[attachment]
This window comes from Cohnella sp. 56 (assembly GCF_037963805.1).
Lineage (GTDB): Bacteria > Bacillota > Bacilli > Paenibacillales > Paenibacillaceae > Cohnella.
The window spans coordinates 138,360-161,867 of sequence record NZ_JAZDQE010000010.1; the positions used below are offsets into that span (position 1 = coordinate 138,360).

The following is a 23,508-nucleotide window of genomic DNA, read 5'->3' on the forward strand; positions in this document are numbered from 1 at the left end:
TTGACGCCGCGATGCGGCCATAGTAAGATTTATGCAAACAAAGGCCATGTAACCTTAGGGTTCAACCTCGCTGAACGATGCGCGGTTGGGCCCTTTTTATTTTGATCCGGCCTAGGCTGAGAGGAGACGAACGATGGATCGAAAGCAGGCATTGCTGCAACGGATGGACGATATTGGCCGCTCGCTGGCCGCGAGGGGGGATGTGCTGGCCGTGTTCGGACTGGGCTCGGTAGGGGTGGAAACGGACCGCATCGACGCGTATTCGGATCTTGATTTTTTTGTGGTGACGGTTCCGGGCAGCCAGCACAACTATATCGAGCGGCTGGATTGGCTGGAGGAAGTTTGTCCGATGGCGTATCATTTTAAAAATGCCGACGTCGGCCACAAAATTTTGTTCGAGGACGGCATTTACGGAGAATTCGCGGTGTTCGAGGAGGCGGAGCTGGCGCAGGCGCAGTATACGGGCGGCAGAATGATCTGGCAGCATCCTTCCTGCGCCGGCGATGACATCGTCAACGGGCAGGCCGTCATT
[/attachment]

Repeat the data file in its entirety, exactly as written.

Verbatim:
This window comes from Cohnella sp. 56 (assembly GCF_037963805.1).
Lineage (GTDB): Bacteria > Bacillota > Bacilli > Paenibacillales > Paenibacillaceae > Cohnella.
The window spans coordinates 138,360-161,867 of sequence record NZ_JAZDQE010000010.1; the positions used below are offsets into that span (position 1 = coordinate 138,360).

The following is a 23,508-nucleotide window of genomic DNA, read 5'->3' on the forward strand; positions in this document are numbered from 1 at the left end:
TTGACGCCGCGATGCGGCCATAGTAAGATTTATGCAAACAAAGGCCATGTAACCTTAGGGTTCAACCTCGCTGAACGATGCGCGGTTGGGCCCTTTTTATTTTGATCCGGCCTAGGCTGAGAGGAGACGAACGATGGATCGAAAGCAGGCATTGCTGCAACGGATGGACGATATTGGCCGCTCGCTGGCCGCGAGGGGGGATGTGCTGGCCGTGTTCGGACTGGGCTCGGTAGGGGTGGAAACGGACCGCATCGACGCGTATTCGGATCTTGATTTTTTTGTGGTGACGGTTCCGGGCAGCCAGCACAACTATATCGAGCGGCTGGATTGGCTGGAGGAAGTTTGTCCGATGGCGTATCATTTTAAAAATGCCGACGTCGGCCACAAAATTTTGTTCGAGGACGGCATTTACGGAGAATTCGCGGTGTTCGAGGAGGCGGAGCTGGCGCAGGCGCAGTATACGGGCGGCAGAATGATCTGGCAGCATCCTTCCTGCGCCGGCGATGACATCGTCAACGGGCAGGCCGTCATT